You may call me “Captain Obvious” when I tell you that the Bishop’s chair (or throne) is the place where the Bishop sits; although it is a little more complicated than that.
As you will know from your own churches, the Bishop’s Chair is typically the most stately or officious of all the church’s furnishings – often towering above other chairs in the sanctuary – and it is usually surmounted by (or embellished with) a mitre – the crowning symbol of the Bishop’s authority. In other words, the Bishop’s throne is typically “the best seat in the house,” so to speak, in both its stature and grandeur. There is a sense in which this is entirely justified, not due to some misplaced notion of the importance of the article itself, but because it is from that seat that the Bishop celebrates sacramental acts, such as confirmation and ordination. Moreover, in the early church it was from the throne that the Bishop not only preached but also declared what was normative for the church’s worship and belief. Thus, in every sense, the Bishop’s throne was the seat of his authority – for only males were bishops in those days.
These days, the Bishop’s chair has become such a ubiquitous fixture of contemporary parishes that it is hardly possible to visit a church that does not have one gracing its chancel or sanctuary. However, this was not always the case. In the early church, there was only one Bishop’s throne – called the cathedra – which was found in the cathedral, the seat of the Bishop’s spiritual (and temporal) authority within a diocese*. However, as the church began to expand, both numerically and geographically, it became difficult for all the faithful to make their pilgrimage to the (often distant) cathedral. To resolve this dilemma, the Bishop brought the cathedra to them. However, since the Bishop’s throne was of sufficient size and opulence to make frequent transport impractical, a portable, folding, chair, called a “faldstool,” was employed. In this way, the Bishop literally toted the seat of his authority with him from parish to parish as he carried out his episcopal ministry.
Consequently, the many Bishop’s Chairs that one finds in most churches are the offspring of the union between cathedra and faldstool. For, rather than moving the throne from place to place, the church developed the practice of having a Bishop’s chair in each parish. It was considered a little less trouble and a little more decorous than toting a faldstool everywhere – as though the Bishop were lugging an episcopal lawn-chair from hither to yon.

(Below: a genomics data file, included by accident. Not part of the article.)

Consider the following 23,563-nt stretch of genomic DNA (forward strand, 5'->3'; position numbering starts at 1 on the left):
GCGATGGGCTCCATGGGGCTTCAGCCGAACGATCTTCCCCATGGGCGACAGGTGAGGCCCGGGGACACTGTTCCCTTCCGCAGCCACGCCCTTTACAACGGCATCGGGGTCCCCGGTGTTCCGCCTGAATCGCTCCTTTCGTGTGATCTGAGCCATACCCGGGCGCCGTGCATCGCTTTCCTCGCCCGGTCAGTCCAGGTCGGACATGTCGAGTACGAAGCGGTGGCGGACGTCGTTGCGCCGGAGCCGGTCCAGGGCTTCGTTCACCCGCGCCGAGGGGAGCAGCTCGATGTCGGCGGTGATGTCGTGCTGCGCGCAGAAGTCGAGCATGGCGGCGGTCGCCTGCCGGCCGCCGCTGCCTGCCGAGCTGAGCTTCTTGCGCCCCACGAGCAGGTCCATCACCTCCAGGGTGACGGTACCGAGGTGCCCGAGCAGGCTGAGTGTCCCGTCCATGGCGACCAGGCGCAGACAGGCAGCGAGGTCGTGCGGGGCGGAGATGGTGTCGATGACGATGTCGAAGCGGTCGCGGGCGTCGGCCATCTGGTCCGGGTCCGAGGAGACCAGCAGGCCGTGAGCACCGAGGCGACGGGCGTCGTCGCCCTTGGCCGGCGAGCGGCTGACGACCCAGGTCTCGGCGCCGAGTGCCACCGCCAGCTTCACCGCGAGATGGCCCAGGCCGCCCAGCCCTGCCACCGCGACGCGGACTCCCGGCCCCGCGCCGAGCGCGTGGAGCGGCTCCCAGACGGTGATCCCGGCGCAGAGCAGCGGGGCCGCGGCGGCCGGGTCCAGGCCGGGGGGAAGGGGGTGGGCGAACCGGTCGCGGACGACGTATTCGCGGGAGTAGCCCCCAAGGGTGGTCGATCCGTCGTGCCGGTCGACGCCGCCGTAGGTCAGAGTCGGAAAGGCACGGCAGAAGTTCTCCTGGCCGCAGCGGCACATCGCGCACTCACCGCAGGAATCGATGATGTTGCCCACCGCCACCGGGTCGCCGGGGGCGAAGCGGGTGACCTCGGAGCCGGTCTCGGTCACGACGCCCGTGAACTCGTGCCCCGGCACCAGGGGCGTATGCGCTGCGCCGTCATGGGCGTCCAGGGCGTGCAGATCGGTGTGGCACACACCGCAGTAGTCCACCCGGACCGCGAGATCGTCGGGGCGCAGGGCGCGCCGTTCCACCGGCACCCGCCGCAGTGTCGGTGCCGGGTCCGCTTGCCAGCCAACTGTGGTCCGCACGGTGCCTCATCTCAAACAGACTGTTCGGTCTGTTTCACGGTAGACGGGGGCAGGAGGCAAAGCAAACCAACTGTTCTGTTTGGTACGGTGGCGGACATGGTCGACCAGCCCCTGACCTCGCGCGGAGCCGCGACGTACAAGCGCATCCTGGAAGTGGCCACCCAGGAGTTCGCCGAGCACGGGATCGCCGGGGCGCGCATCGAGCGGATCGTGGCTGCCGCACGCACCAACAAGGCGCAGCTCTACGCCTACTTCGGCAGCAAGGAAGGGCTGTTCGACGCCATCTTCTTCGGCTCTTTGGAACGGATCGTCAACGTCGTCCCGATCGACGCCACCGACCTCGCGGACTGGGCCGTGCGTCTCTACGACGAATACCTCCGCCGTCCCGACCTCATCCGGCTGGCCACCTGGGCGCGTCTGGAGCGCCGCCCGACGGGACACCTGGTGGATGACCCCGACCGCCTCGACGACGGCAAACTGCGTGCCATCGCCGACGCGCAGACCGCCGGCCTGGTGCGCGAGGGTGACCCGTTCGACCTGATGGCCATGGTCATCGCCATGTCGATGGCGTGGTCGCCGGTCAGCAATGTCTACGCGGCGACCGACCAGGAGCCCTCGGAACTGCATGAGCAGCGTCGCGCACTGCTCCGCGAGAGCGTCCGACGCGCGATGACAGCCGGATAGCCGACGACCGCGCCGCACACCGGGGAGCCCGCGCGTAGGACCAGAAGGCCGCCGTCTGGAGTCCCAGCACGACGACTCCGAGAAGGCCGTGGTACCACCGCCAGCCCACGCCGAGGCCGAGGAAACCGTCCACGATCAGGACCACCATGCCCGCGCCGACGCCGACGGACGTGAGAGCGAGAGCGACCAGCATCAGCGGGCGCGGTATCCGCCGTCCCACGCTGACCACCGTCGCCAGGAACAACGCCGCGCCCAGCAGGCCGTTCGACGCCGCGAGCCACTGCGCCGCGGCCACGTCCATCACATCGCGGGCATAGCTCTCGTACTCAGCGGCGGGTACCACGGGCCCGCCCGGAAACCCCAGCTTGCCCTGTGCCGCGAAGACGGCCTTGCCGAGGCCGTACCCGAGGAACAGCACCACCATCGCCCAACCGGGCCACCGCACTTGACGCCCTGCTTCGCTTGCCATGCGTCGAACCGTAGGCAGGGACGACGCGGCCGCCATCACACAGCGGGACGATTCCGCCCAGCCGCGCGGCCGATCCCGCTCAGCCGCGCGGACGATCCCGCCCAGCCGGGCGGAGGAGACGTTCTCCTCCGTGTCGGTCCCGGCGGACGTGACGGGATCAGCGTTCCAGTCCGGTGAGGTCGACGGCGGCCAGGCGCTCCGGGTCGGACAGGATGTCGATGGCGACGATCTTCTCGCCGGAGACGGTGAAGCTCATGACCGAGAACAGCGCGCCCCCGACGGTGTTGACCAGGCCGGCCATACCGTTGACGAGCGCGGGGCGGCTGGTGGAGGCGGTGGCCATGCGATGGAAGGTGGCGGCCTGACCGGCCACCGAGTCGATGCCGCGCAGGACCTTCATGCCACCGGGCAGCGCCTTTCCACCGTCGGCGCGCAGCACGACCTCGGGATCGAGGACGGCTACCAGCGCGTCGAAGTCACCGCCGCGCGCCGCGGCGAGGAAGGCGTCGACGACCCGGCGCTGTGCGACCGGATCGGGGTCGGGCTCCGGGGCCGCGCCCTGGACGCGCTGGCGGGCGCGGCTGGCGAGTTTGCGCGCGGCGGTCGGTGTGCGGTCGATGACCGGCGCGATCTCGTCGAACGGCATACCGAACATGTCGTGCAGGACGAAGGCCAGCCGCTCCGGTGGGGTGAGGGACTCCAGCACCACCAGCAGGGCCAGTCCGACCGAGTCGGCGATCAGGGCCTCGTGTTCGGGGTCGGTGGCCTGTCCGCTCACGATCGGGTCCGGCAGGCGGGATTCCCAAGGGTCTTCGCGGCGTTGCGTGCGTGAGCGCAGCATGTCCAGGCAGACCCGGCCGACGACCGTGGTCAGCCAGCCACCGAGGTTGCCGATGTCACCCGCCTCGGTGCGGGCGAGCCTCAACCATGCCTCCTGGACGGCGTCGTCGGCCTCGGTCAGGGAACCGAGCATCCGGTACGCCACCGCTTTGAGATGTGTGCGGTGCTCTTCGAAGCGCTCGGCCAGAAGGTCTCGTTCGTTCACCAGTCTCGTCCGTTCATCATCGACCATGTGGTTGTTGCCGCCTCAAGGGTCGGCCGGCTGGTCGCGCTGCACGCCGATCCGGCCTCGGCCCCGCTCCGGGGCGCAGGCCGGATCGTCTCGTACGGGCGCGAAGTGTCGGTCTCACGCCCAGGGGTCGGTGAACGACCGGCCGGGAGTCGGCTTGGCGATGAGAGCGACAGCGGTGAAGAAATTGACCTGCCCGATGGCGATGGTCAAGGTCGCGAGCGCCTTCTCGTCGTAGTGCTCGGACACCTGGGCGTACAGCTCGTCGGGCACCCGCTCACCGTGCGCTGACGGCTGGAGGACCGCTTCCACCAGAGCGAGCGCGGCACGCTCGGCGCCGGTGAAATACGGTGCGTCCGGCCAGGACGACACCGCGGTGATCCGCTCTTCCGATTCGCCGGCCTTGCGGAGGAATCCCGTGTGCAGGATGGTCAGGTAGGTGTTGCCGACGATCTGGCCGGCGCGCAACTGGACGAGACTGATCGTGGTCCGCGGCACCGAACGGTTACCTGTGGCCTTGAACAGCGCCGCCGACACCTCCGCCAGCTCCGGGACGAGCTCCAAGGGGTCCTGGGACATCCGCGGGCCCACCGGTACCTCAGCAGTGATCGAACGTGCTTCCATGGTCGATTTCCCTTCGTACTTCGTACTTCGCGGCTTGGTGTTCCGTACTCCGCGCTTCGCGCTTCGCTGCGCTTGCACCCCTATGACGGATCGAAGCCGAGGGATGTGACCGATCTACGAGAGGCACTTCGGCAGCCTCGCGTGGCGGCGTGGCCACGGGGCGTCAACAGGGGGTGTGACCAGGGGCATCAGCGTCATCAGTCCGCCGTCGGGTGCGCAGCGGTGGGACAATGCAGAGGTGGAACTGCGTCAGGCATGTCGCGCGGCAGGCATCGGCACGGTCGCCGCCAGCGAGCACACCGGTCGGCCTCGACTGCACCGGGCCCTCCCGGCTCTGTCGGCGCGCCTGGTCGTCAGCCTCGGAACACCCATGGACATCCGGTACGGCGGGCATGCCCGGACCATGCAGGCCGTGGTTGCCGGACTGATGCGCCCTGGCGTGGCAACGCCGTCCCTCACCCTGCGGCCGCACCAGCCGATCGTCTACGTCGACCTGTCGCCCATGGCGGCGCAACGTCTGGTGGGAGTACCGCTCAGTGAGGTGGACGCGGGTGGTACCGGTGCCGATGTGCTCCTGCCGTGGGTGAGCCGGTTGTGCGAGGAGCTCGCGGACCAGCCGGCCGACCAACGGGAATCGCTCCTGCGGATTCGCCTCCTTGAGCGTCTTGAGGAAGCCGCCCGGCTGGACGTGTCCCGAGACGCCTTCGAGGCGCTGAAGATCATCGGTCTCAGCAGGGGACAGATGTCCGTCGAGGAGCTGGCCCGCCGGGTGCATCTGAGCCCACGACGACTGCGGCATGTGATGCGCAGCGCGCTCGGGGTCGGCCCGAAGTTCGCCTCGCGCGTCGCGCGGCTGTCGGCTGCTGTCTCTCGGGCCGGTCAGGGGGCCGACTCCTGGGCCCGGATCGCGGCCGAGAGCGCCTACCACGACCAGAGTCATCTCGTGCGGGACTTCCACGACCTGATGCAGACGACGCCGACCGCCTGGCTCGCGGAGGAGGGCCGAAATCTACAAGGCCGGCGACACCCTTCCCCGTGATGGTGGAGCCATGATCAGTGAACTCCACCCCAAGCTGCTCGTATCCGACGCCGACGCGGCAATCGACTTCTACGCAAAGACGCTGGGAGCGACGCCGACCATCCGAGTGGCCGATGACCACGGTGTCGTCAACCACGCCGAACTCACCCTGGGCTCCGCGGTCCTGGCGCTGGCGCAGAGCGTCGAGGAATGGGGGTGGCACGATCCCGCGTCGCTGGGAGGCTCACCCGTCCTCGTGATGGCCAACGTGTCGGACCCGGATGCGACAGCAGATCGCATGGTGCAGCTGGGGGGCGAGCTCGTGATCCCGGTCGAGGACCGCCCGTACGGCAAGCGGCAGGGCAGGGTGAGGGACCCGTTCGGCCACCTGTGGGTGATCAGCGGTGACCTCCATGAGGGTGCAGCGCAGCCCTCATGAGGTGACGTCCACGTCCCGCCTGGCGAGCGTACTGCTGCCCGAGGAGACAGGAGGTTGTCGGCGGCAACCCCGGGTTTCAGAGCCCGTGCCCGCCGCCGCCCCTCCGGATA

Aside from its origins, what is equally interesting about the Bishop’s Chair is who may sit there. Most would agree that, in the cathedral, the Bishop’s Chair is for the Diocesan Bishop alone. As far as the Bishop’s Chairs in parish churches go, some would suggest that they, too, should never be sat in by anyone but the Bishop. For example, in many church’s, well intentioned laity and clergy would never deign to sit in the Bishop’s chair, despite his/her absence, even if it were “the last seat in the house.” However, in other parishes the Bishop’s chair is often used, when no other seat is available.
Since there are no canons or constitutions governing this issue, I leave it to the reader to ponder: is the Bishop’s chair only to be graced by the episcopal bottom, or – in the absence of the Bishop – is the chair, just a chair?
* As an interesting aside, the Bishop’s chair was called the cathedra, deriving from the Latin word for “seat” which is the origin of the terms “cathedral”, mentioned above, and “ex cathedra” – i.e., the phrase used, to this day, to describe those official pronouncements made by the Bishop by the authority vested in his/her status as a successor of the Apostles. As an illustration of the weight carried by such proclamations, in the Roman Catholic Church statements made by the Pope, ex cathedra, i.e., from “the chair of St. Peter, the Prince of the Apostles” are considered infallible. Imagine that!